Programming with spreadsheets – START NOW!

I’ve heard a lot of math teachers comment (to me personally) how difficult it is to integrate math into their classes. Most of the time these teachers just use apps on iPads or use websites like IXL, Mathletics or more to have students practice skills and then track the students progress. That’s fine and those apps do provide a much needed service especially in the data rich educational classroom of today.

But there is another way, an older way, that can directly tie your lessons into technology. I’m talking about using spreadsheets. Now let me be clear, you can do this with Excel, Numbers (Mac only), OpenOffice, NeoOffice (Mac only), LibreOffice, Google Sheets or Zoho Docs. Yep, that’s a lot of different programs, but the process should be nearly identical regardless. You will be teaching your students to use a spreadsheet to solve math problems. As long as you have access to any of these programs you can do this.

Right now, my sixth grade class is working on volume and surface area of rectangular prisms. Volume is pretty easy, you just multiply the length, width and height. The surface is a bit more complicated as you need to find the area of each side and then add those values up. It’s not hard to say or even wrap your head around but doing the math by hand can often lead to simple mistakes that wreck the whole problem.

I can hear people now “They need to understand what they’re doing!” Yes, yes, yes we’ve practiced surface area ad nauseam and I feel pretty confident they can calculate it, so we’re past that. Now onto the fun stuff – setting up a spreadsheet to do the work for them.

This was their first time really working with a spreadsheet so I expected a lot of questions and confusion. I had to explain the following concepts:
Cell reference
– How to enter equations using the equal sign
– The asterisks (*) as the multiplication symbol

This confusion will pass due to the repetition of the equations that you must enter. The real magic happens when you start to duplicate the formulas and it starts to solve them automatically. The reaction of my students was awesome!

You can do this with just about any equation and I would even try it with students as young as fourth grade. Once a student understands an equation thoroughly enough, they can enter it into a spreadsheet and let it do the heavy lifting.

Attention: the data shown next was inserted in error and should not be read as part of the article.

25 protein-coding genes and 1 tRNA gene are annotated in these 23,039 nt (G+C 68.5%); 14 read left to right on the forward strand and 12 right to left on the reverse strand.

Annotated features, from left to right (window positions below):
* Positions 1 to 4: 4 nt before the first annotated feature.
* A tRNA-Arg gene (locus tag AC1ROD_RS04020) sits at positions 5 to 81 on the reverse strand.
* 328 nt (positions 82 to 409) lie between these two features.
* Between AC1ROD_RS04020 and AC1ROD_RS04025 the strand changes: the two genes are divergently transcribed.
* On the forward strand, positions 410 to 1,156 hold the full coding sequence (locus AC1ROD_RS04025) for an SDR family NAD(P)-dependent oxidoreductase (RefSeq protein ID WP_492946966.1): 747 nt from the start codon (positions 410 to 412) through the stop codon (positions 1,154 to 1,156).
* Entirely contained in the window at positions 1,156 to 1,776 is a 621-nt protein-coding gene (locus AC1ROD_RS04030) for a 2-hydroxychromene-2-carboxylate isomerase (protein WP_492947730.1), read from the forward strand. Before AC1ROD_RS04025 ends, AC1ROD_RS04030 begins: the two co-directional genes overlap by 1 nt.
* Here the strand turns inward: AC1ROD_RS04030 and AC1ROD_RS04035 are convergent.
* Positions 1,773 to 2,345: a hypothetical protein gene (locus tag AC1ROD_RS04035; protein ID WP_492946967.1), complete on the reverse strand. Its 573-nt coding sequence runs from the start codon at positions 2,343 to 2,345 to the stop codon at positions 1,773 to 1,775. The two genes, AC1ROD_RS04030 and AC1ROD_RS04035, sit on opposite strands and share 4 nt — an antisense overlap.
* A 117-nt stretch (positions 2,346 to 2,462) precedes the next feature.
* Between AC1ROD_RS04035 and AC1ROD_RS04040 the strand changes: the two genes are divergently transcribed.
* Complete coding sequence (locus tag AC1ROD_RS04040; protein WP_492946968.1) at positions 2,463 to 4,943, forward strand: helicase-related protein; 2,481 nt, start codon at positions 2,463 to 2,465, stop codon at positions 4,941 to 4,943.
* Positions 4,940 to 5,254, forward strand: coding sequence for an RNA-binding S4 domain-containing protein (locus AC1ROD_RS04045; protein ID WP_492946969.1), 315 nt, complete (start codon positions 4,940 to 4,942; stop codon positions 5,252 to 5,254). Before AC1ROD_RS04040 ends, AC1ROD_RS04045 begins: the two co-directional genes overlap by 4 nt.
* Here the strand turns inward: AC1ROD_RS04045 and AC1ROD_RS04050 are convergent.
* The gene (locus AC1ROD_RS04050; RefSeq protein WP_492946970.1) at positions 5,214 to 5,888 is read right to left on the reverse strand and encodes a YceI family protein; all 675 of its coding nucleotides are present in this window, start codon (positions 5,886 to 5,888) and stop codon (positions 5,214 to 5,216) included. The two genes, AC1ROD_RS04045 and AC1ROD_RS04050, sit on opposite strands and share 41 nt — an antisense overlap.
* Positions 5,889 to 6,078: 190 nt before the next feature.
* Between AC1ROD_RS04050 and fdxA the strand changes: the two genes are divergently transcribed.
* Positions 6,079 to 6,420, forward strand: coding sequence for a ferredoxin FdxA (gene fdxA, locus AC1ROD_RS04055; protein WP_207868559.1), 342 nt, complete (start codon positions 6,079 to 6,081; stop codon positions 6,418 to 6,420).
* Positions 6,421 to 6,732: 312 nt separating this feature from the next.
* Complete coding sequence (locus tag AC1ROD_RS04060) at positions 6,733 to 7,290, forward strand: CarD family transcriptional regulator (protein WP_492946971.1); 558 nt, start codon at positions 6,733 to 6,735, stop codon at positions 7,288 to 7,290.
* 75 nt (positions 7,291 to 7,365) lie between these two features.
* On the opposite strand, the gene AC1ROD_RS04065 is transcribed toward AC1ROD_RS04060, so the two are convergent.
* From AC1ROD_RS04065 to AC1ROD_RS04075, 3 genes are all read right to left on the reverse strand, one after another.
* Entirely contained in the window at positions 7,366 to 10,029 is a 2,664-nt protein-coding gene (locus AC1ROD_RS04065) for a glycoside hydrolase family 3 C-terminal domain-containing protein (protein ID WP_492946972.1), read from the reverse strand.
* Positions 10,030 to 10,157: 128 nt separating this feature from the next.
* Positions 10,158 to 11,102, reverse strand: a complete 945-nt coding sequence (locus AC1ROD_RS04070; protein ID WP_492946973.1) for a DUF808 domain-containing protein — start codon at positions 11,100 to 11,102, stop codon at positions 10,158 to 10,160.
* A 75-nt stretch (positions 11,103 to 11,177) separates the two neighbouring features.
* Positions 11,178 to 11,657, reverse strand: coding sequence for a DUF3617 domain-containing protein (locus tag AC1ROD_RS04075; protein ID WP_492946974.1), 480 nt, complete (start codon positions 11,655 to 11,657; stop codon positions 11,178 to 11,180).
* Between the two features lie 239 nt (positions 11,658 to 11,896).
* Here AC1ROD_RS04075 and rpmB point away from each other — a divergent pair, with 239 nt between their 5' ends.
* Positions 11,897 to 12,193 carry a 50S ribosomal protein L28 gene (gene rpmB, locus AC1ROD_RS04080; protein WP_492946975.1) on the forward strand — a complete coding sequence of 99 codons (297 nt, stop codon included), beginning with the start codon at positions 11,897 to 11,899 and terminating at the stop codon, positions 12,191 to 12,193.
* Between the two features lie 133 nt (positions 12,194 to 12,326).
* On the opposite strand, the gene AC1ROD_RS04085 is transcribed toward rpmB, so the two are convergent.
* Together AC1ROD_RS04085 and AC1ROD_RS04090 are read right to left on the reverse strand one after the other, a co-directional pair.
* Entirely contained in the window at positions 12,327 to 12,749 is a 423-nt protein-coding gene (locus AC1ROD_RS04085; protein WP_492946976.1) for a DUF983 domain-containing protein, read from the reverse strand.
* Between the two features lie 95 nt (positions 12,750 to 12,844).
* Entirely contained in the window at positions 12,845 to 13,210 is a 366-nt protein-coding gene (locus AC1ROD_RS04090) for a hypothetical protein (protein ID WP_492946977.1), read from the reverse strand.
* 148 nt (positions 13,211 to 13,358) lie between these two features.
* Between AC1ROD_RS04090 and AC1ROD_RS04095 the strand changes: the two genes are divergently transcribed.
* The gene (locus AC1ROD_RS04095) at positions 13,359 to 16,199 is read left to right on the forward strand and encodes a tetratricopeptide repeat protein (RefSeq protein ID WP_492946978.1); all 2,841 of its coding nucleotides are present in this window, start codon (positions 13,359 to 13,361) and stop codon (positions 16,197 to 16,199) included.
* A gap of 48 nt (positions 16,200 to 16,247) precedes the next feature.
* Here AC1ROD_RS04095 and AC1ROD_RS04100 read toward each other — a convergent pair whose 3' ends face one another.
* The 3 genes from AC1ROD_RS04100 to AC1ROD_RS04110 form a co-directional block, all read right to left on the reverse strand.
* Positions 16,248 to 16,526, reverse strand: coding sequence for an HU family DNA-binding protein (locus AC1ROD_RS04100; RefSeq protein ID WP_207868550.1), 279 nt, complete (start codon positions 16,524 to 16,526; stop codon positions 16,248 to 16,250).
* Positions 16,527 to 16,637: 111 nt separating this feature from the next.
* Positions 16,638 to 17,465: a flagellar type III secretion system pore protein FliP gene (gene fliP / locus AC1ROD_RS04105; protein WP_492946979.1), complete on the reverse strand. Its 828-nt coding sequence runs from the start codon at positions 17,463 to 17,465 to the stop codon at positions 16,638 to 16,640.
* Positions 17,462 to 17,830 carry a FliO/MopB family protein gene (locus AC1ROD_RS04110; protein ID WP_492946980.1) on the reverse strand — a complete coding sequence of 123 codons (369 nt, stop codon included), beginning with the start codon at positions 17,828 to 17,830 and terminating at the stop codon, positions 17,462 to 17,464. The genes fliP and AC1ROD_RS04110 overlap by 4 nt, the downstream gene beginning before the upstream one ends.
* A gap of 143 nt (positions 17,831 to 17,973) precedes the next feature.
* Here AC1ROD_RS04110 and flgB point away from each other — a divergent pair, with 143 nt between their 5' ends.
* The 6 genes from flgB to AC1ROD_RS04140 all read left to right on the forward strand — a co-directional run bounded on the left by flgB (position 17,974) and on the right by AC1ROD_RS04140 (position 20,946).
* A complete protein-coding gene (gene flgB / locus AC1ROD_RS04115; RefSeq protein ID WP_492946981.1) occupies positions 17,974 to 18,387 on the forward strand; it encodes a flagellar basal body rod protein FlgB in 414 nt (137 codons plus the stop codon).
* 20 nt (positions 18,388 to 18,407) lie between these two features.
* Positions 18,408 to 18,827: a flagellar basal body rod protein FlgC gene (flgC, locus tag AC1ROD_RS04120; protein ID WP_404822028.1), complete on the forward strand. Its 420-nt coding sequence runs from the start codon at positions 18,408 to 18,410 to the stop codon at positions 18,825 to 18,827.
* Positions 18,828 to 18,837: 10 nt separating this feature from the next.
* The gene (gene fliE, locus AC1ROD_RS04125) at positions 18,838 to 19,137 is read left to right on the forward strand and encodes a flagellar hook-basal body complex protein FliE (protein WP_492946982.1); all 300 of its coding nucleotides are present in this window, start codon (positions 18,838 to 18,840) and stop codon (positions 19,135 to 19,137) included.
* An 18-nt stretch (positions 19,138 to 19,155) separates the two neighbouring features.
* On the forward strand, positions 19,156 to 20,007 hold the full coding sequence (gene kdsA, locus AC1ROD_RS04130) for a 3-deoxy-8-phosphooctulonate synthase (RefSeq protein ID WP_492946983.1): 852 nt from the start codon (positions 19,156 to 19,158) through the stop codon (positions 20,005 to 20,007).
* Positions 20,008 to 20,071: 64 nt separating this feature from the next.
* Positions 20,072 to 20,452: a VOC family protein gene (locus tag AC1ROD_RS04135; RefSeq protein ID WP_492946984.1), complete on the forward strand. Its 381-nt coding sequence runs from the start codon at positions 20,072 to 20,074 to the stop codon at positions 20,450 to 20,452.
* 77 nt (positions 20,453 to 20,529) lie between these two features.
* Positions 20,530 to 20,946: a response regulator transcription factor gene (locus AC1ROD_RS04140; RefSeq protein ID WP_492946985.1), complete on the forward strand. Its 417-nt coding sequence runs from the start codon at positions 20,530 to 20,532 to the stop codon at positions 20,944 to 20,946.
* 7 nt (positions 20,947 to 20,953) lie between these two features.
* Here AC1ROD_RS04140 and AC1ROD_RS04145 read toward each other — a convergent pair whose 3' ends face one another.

This is a great start for students because there is so much more they can do such as make their own gradebook, customize their spreadsheets using conditional formatting, need help with more math equations, then you can empower them spreadsheets!

I’ll put my instructions in another post and include a download link for the PDF.

Patrick Cauley – @itbabble

Papier – A Chrome extension worth checking out

We’ve talked about Chrome extensions before on the podcast (you should subscribe by the way) and even written about them here.

So let’s add one more to the pile. When you open a new tab, you will see a blank canvas where you can type out notes. You can use bold, italics, strikeout and underline as well so making some emphasis on notes is a breeze. You can do these through global shortcut keys. You can’t change color, type or size of the font but then again this all you’re doing here is taking notes. Maybe a reminder to pick up milk, call a parent or some cool factoid you want to share with your students. It’s quite handy.

You do have some options though. In the bottom left hand corner there are options where you can change some text. You can also change it from day mode to night mode depending on what you prefer and you have the option to print or export the notes. Another really handy feature is the character count. In their video you see them add emojis. They are just utilizing the built in emojis on a Mac laptop which you can bring up by hitting ctrl + command + space.